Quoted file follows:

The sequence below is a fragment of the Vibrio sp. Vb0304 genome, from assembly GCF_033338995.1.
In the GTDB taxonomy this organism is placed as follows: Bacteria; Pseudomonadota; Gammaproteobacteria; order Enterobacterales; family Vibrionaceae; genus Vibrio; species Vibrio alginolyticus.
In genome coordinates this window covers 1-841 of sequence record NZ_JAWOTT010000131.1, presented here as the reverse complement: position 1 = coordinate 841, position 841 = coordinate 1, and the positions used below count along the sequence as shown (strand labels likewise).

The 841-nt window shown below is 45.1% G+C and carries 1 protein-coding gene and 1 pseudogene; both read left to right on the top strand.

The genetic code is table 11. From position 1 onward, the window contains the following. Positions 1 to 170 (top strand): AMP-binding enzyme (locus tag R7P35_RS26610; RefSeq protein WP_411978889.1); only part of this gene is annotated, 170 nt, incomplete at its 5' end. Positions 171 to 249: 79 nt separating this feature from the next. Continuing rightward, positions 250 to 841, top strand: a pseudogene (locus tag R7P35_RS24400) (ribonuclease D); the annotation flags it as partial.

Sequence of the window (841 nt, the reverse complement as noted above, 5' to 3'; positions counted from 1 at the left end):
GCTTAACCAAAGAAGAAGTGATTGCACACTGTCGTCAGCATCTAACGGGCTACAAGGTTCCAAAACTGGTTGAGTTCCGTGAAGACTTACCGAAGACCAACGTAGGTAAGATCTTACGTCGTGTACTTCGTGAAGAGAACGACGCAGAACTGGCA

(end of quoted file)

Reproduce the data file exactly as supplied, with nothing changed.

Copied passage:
The sequence below is a fragment of the Vibrio sp. Vb0304 genome, from assembly GCF_033338995.1.
In the GTDB taxonomy this organism is placed as follows: Bacteria; Pseudomonadota; Gammaproteobacteria; order Enterobacterales; family Vibrionaceae; genus Vibrio; species Vibrio alginolyticus.
In genome coordinates this window covers 1-841 of sequence record NZ_JAWOTT010000131.1, presented here as the reverse complement: position 1 = coordinate 841, position 841 = coordinate 1, and the positions used below count along the sequence as shown (strand labels likewise).

The 841-nt window shown below is 45.1% G+C and carries 1 protein-coding gene and 1 pseudogene; both read left to right on the top strand.

The genetic code is table 11. From position 1 onward, the window contains the following. Positions 1 to 170 (top strand): AMP-binding enzyme (locus tag R7P35_RS26610; RefSeq protein WP_411978889.1); only part of this gene is annotated, 170 nt, incomplete at its 5' end. Positions 171 to 249: 79 nt separating this feature from the next. Continuing rightward, positions 250 to 841, top strand: a pseudogene (locus tag R7P35_RS24400) (ribonuclease D); the annotation flags it as partial.

Sequence of the window (841 nt, the reverse complement as noted above, 5' to 3'; positions counted from 1 at the left end):
GCTTAACCAAAGAAGAAGTGATTGCACACTGTCGTCAGCATCTAACGGGCTACAAGGTTCCAAAACTGGTTGAGTTCCGTGAAGACTTACCGAAGACCAACGTAGGTAAGATCTTACGTCGTGTACTTCGTGAAGAGAACGACGCAGAACTGGCA